Several other symptoms of male infertility can be overlooked. These include the loss of libido, thinning hair, and reduced desire for sexual activity. The change in sexual desire is not always indicative of infertility, but it can be a warning sign. However, it is always better to seek medical attention before allowing an infertile man to continue with his sexual life. There are also several treatments for male infertility, including testosterone medications.


One of the most common causes of male infertility is an imbalance of hormones. If this is the case, your healthcare provider can prescribe hormone treatment to balance your hormone levels and help you conceive a child. Other causes of male infertility include a hormone imbalance in the hypothalamus, pituitary gland, or testes. Surgical procedures, hormone replacement therapy, and antibiotics can correct these problems and improve your sperm count.

A more recent study found that 15 percent of couples of childbearing age do not achieve a desired pregnancy within 12 months. In fact, more than half of involuntary childlessness couples are infertile due to abnormal semen parameters. Although the causes of male infertility are many, they are not always related. This is because male infertility is heterogeneous, meaning that there are a variety of causes.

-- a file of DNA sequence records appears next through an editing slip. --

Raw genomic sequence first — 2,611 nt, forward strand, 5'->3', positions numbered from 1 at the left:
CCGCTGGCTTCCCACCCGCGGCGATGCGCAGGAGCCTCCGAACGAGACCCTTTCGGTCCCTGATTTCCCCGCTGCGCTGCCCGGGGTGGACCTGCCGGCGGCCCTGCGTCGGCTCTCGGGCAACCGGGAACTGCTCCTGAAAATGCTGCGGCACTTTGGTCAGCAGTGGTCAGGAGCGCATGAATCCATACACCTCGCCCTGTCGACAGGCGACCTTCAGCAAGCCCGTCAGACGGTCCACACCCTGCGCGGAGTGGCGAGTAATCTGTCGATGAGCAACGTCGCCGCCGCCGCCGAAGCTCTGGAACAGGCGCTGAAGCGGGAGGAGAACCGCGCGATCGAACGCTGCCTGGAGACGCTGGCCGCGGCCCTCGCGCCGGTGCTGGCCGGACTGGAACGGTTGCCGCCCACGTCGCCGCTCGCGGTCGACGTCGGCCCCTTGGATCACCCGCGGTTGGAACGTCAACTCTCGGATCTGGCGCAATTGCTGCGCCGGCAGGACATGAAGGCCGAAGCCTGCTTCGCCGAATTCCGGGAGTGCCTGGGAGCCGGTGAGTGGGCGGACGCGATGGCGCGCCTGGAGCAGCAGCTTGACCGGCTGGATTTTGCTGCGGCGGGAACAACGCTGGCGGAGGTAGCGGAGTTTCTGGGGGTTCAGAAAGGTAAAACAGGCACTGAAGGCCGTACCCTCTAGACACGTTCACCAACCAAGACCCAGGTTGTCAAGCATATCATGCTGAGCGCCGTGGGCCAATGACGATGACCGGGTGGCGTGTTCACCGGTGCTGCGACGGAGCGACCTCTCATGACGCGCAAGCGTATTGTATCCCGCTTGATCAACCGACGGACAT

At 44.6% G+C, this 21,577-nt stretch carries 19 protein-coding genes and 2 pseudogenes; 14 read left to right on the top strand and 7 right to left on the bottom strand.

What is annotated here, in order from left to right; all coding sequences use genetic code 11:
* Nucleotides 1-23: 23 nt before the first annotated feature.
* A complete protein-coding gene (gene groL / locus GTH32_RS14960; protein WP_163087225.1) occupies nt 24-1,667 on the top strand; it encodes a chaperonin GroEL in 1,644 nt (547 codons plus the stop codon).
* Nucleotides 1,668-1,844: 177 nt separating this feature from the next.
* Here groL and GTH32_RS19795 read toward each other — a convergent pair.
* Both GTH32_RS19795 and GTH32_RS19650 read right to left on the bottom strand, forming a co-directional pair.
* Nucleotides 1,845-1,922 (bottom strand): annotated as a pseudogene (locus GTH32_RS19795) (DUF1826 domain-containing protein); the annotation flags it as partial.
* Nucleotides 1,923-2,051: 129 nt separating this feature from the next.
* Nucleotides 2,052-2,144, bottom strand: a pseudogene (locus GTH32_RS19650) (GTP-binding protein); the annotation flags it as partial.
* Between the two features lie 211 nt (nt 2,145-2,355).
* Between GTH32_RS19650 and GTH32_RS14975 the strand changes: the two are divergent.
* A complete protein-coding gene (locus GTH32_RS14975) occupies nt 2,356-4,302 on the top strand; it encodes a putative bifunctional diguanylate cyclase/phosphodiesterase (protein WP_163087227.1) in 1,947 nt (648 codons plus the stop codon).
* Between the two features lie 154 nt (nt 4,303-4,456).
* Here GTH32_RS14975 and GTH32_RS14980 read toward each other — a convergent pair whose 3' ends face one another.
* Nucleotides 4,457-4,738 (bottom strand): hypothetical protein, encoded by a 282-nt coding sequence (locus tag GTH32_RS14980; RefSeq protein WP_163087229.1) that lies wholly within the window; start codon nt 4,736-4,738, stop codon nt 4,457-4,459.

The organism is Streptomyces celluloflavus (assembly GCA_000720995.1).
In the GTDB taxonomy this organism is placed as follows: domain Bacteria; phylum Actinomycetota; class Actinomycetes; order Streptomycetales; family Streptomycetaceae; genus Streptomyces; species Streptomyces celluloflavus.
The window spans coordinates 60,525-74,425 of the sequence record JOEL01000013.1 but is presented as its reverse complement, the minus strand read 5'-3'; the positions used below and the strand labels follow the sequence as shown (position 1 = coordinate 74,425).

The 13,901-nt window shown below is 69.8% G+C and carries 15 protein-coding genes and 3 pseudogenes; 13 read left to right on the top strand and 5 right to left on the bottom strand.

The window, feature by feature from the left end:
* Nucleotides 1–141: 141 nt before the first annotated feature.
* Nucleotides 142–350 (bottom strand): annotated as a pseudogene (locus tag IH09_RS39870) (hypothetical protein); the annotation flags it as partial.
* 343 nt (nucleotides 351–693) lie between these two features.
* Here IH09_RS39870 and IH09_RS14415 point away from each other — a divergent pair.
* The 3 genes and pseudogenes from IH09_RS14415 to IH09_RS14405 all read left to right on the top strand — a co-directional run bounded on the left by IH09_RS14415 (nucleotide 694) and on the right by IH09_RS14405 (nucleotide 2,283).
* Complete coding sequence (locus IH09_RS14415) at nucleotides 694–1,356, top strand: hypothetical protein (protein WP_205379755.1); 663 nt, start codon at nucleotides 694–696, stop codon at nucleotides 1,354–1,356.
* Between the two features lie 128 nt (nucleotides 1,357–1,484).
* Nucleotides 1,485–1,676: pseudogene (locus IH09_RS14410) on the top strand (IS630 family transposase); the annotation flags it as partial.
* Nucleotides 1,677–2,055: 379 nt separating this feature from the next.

Lifestyle factors can have a detrimental effect on male fertility. Smoking, alcohol consumption, illicit drug use, and obesity have been linked to a global decline in human sperm quality. Other factors can negatively affect sperm quality, including intensive training and excessive exposure to electromagnetic radiation from mobile phones. Additionally, certain medications may impair the production of sperm. In some cases, male cancer patients should be aware of the consequences of these medical treatments.

Other causes of male infertility include physical problems in the reproductive system and hormonal imbalance. A blocked or infected urethra can affect spermatogenesis and impair conception. Surgical procedures can also result in a blocked urethra. In addition to blockages in the reproductive system, diseases such as liver and kidney disease can cause male infertility. Sometimes, age-related issues can cause male infertility.